The future of work is being shaped by extraordinary changes in technology, globalisation and overwhelming information flow. Workers are asking for something different from their bosses. They want clear expectations, accountability, a strong sense of purpose, and ongoing feedback and coaching.
Being a boss isn’t complicated, but it does require some focused thought and attention to be amazing. And since many people are putting their faith in you, don’t you owe it to them to be your best for their sake? Well, here are 8 tips to help you reach your full boss potential.
This is proven to meet employees’ needs more effectively and improve organisational performance!
Understand and appreciate the individual, know what your people want from work.
Gallup research suggests that the modern workforce is interested in opportunities to learn and grow, the opportunity to advance as they develop and a manager who cares about them. They also want interesting work that makes a difference and aligns with their personal sense of purpose. That said, employees in different roles and from different generations may have different priorities regarding what they value most.
Individualising performance to each person is paramount, and managers must work to understand how these needs manifest for each employee!
Become a coach (not a boss).
Managers carry the utmost responsibility for guiding and inspiring employee performance. To improve performance, they must begin to philosophically and functionally shift from being managers of performance to developers of performance.
Successful performance development is not just about changing the way annual reviews are conducted. It requires managers to think of themselves in a new way: as a coach, not a boss.
Collaborate to set goals and clarify performance expectations.
The fundamental requirement for setting performance expectations is ensuring the manager and employee are clear on which duties the employee is responsible for; what defines outstanding, acceptable and unacceptable performance; and how performance will be measured. Managers and employees should work together to set these expectations!
Collaborative goal setting ensures expectations are fair, relevant and challenging. Did you know that, according to Forbes, employees whose managers involve them in goal setting are nearly four times more likely to be engaged than other employees?
Provide meaning, help people connect to the bigger picture.
Employees will not commit fully to their work if they cannot make a connection between it and the purpose and goals of their company. Good managers help employees understand their company’s strategy and values, why their role exists, and how their expectations align with team and organisational objectives.
Engagement soars when employees have this sense of purpose. Employees who strongly agree that they can link their goals to the organisation’s goals are 3.5 times more likely to be engaged.
Take an active role in ensuring individual and team goals are aligned.
Aligning individuals’ performance expectations with team goals ensures that they support teamwork, and research shows that employee productivity increases by 56%, on average, when managers are involved in helping them align their goals with the needs of the organisation.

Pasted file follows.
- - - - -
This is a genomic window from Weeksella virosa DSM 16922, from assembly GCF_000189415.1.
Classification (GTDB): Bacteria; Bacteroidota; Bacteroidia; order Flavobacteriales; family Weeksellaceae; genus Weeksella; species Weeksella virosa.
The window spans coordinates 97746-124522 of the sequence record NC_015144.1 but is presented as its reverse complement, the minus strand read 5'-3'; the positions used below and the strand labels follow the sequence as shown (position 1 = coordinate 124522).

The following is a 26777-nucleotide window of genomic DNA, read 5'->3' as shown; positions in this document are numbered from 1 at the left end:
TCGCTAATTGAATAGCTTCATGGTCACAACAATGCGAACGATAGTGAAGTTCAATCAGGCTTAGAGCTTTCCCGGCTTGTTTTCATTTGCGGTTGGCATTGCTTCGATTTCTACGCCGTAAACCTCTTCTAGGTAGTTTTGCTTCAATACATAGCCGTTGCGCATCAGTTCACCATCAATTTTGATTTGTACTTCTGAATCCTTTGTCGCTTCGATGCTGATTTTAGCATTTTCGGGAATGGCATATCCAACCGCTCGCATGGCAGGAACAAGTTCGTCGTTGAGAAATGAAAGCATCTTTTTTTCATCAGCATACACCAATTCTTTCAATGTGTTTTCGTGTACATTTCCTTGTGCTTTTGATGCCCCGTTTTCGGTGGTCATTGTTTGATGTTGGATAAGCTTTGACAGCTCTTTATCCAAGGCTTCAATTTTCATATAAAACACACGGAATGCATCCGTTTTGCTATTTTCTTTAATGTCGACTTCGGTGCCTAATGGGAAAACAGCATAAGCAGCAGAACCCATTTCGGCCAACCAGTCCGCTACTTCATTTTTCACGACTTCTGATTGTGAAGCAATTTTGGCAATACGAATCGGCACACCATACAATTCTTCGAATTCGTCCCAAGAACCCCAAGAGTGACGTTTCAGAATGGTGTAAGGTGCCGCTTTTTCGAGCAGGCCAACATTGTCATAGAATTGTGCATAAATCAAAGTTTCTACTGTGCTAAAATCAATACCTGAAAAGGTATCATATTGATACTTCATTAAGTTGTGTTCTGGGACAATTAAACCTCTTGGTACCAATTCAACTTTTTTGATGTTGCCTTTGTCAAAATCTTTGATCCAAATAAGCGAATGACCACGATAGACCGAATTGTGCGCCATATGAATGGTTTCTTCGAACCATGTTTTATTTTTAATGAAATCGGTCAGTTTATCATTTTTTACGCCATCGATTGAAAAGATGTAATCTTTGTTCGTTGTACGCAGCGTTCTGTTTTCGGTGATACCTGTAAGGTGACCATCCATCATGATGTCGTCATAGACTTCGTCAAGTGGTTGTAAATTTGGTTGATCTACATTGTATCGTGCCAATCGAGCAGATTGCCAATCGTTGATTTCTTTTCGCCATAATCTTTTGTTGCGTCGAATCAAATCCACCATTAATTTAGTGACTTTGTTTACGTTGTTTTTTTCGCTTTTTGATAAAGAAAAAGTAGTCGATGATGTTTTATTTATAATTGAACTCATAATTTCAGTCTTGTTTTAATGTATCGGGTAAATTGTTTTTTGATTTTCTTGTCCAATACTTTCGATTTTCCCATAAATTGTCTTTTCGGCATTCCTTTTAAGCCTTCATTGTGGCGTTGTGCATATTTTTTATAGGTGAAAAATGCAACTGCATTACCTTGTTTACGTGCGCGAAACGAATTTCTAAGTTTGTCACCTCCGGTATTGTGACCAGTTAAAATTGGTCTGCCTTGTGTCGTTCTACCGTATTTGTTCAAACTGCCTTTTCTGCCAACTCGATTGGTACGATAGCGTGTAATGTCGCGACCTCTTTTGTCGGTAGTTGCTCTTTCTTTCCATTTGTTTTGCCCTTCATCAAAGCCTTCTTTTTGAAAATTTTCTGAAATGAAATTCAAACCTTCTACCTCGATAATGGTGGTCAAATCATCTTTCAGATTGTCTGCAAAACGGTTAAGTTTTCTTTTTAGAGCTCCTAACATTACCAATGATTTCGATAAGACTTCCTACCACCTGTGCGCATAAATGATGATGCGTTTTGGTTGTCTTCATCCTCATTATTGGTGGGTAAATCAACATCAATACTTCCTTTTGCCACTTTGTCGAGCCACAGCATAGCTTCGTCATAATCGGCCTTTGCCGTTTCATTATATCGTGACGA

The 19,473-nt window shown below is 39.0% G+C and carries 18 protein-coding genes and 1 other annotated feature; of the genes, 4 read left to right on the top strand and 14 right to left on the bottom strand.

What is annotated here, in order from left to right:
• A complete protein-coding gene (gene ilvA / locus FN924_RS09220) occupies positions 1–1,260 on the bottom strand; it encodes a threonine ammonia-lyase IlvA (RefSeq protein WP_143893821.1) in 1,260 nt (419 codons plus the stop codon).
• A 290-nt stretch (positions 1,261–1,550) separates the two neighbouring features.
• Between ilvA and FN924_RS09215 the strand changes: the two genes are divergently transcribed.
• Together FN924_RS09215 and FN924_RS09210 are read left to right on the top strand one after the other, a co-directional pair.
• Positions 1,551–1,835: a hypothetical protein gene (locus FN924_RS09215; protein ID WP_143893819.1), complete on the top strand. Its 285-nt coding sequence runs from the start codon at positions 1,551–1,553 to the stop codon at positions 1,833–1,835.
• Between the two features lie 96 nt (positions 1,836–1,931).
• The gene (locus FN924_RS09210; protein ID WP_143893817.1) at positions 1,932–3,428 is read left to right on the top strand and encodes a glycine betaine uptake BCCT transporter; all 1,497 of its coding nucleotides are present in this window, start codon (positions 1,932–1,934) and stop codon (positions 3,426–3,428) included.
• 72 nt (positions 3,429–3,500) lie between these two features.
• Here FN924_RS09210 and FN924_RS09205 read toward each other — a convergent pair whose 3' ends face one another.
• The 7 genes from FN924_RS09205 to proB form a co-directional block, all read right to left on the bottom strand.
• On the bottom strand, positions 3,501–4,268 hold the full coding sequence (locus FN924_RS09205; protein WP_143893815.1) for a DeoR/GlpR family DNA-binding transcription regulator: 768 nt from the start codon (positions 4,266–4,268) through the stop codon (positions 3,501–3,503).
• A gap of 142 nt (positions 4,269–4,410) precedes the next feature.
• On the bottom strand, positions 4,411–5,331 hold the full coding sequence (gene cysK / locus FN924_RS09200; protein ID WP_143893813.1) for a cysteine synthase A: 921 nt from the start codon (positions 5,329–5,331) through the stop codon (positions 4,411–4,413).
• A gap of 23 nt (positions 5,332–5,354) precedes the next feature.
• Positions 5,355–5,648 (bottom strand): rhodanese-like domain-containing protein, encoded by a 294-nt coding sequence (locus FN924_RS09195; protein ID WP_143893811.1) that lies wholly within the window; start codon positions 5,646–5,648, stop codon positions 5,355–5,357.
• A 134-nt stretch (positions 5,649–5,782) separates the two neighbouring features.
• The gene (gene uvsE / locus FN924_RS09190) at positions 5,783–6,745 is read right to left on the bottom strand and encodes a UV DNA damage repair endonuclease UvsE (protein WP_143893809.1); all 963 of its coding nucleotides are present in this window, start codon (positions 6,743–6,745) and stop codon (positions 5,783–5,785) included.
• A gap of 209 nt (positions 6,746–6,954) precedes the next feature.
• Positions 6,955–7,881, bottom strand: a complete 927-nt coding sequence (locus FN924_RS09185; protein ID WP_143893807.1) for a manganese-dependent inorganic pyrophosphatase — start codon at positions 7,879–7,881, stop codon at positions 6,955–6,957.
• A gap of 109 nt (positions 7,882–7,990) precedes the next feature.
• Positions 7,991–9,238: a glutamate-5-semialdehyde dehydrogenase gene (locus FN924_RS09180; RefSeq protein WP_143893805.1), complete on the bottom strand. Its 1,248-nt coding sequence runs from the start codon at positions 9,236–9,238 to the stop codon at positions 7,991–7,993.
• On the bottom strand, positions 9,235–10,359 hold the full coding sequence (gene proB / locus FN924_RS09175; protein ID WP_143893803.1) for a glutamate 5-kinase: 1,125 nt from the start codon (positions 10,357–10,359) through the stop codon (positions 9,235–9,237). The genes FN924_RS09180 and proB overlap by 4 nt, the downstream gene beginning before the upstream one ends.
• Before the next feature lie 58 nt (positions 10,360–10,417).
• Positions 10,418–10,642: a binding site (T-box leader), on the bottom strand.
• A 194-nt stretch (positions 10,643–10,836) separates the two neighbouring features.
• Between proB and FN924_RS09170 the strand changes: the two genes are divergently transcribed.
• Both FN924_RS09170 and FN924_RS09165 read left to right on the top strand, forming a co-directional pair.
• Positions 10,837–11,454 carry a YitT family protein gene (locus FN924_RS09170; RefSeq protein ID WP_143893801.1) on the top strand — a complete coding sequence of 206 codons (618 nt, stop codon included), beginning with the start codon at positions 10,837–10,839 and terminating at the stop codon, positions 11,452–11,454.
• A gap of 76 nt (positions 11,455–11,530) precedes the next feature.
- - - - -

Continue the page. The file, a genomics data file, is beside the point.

Employees whose expectations align with team goals understand that they are expected to both give full effort to their personal responsibilities and collaborate well with coworkers.
Continually coach: Have frequent coaching conversations.
Employees need to know that their manager cares about them as a person, understands what they are working on and is available to them when they need support. Although the exact amount of feedback employees need varies by person and task, Gallup recommends that employees experience some form of coaching with their manager at least once per week, whether for purposes of recognition, development, problem-solving, constructive feedback or encouragement.
Engagement tends to fall substantially when employees don’t have meaningful, constructive contact with their manager at least once a week!
Accountability is critical to achieving high performance. Without it, establishing expectations and continually coaching are nothing more than just talk. Effective performance development requires managers and employees to take the time to review progress toward expectations, discuss lessons learned and plan for the future.
Accountability doesn’t mean using an annual review primarily for the purpose of helping make pay and promotion decisions. When this is the focus, an employee’s attention is on their pay and their manager’s ability to adequately rank or rate them, rather than on understanding what they did well, opportunities for improvement or how they can develop further.
Look to the future, not the past.
The best coaching conversations are future-oriented and create a positive, encouraging dialogue about how employees can do their best work going forward. They focus on learning and planning how to achieve future expectations.Traditional performance evaluations and approaches to feedback tend to overly focus on past performance and the specifics of what employees have done wrong.
These conversations can be viewed as critical and condemning, rather than constructive and focused on future opportunities for employees to do their best work.
And you? Do you have everything in place to become an inspiration and the perfect leader for your colleagues? Leave us a comment in the section below!